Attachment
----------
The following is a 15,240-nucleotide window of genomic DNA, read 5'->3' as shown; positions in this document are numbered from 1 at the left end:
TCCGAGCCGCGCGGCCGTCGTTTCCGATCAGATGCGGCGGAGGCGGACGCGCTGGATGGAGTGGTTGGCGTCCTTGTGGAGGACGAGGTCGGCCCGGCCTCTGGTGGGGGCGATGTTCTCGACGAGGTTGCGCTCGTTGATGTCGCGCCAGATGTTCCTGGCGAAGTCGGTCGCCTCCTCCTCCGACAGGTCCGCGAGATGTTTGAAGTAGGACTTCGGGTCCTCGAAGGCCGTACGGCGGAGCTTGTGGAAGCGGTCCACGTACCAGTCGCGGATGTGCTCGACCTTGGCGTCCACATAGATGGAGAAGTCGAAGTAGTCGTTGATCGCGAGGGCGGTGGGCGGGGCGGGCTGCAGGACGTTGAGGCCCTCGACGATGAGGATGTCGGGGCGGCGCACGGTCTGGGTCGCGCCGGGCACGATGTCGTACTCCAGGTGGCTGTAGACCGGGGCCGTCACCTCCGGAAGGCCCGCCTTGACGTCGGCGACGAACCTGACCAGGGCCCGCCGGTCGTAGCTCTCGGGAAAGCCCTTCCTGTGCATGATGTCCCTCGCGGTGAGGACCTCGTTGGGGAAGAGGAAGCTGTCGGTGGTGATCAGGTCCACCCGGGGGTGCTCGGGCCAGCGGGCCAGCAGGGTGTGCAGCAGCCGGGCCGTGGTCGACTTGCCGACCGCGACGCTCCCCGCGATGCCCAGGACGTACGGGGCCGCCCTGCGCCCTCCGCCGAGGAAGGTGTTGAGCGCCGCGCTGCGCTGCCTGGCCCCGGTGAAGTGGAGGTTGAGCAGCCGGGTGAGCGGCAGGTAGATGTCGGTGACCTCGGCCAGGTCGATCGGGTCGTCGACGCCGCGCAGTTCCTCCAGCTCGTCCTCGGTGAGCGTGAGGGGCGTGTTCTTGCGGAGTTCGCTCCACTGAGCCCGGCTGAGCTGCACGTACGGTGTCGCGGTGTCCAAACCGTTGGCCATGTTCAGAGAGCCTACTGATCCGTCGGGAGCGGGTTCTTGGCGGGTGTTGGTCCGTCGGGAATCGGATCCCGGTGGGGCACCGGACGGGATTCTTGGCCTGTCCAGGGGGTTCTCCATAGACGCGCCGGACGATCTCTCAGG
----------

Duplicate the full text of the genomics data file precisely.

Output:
The following is a 15,240-nucleotide window of genomic DNA, read 5'->3' as shown; positions in this document are numbered from 1 at the left end:
TCCGAGCCGCGCGGCCGTCGTTTCCGATCAGATGCGGCGGAGGCGGACGCGCTGGATGGAGTGGTTGGCGTCCTTGTGGAGGACGAGGTCGGCCCGGCCTCTGGTGGGGGCGATGTTCTCGACGAGGTTGCGCTCGTTGATGTCGCGCCAGATGTTCCTGGCGAAGTCGGTCGCCTCCTCCTCCGACAGGTCCGCGAGATGTTTGAAGTAGGACTTCGGGTCCTCGAAGGCCGTACGGCGGAGCTTGTGGAAGCGGTCCACGTACCAGTCGCGGATGTGCTCGACCTTGGCGTCCACATAGATGGAGAAGTCGAAGTAGTCGTTGATCGCGAGGGCGGTGGGCGGGGCGGGCTGCAGGACGTTGAGGCCCTCGACGATGAGGATGTCGGGGCGGCGCACGGTCTGGGTCGCGCCGGGCACGATGTCGTACTCCAGGTGGCTGTAGACCGGGGCCGTCACCTCCGGAAGGCCCGCCTTGACGTCGGCGACGAACCTGACCAGGGCCCGCCGGTCGTAGCTCTCGGGAAAGCCCTTCCTGTGCATGATGTCCCTCGCGGTGAGGACCTCGTTGGGGAAGAGGAAGCTGTCGGTGGTGATCAGGTCCACCCGGGGGTGCTCGGGCCAGCGGGCCAGCAGGGTGTGCAGCAGCCGGGCCGTGGTCGACTTGCCGACCGCGACGCTCCCCGCGATGCCCAGGACGTACGGGGCCGCCCTGCGCCCTCCGCCGAGGAAGGTGTTGAGCGCCGCGCTGCGCTGCCTGGCCCCGGTGAAGTGGAGGTTGAGCAGCCGGGTGAGCGGCAGGTAGATGTCGGTGACCTCGGCCAGGTCGATCGGGTCGTCGACGCCGCGCAGTTCCTCCAGCTCGTCCTCGGTGAGCGTGAGGGGCGTGTTCTTGCGGAGTTCGCTCCACTGAGCCCGGCTGAGCTGCACGTACGGTGTCGCGGTGTCCAAACCGTTGGCCATGTTCAGAGAGCCTACTGATCCGTCGGGAGCGGGTTCTTGGCGGGTGTTGGTCCGTCGGGAATCGGATCCCGGTGGGGCACCGGACGGGATTCTTGGCCTGTCCAGGGGGTTCTCCATAGACGCGCCGGACGATCTCTCAGG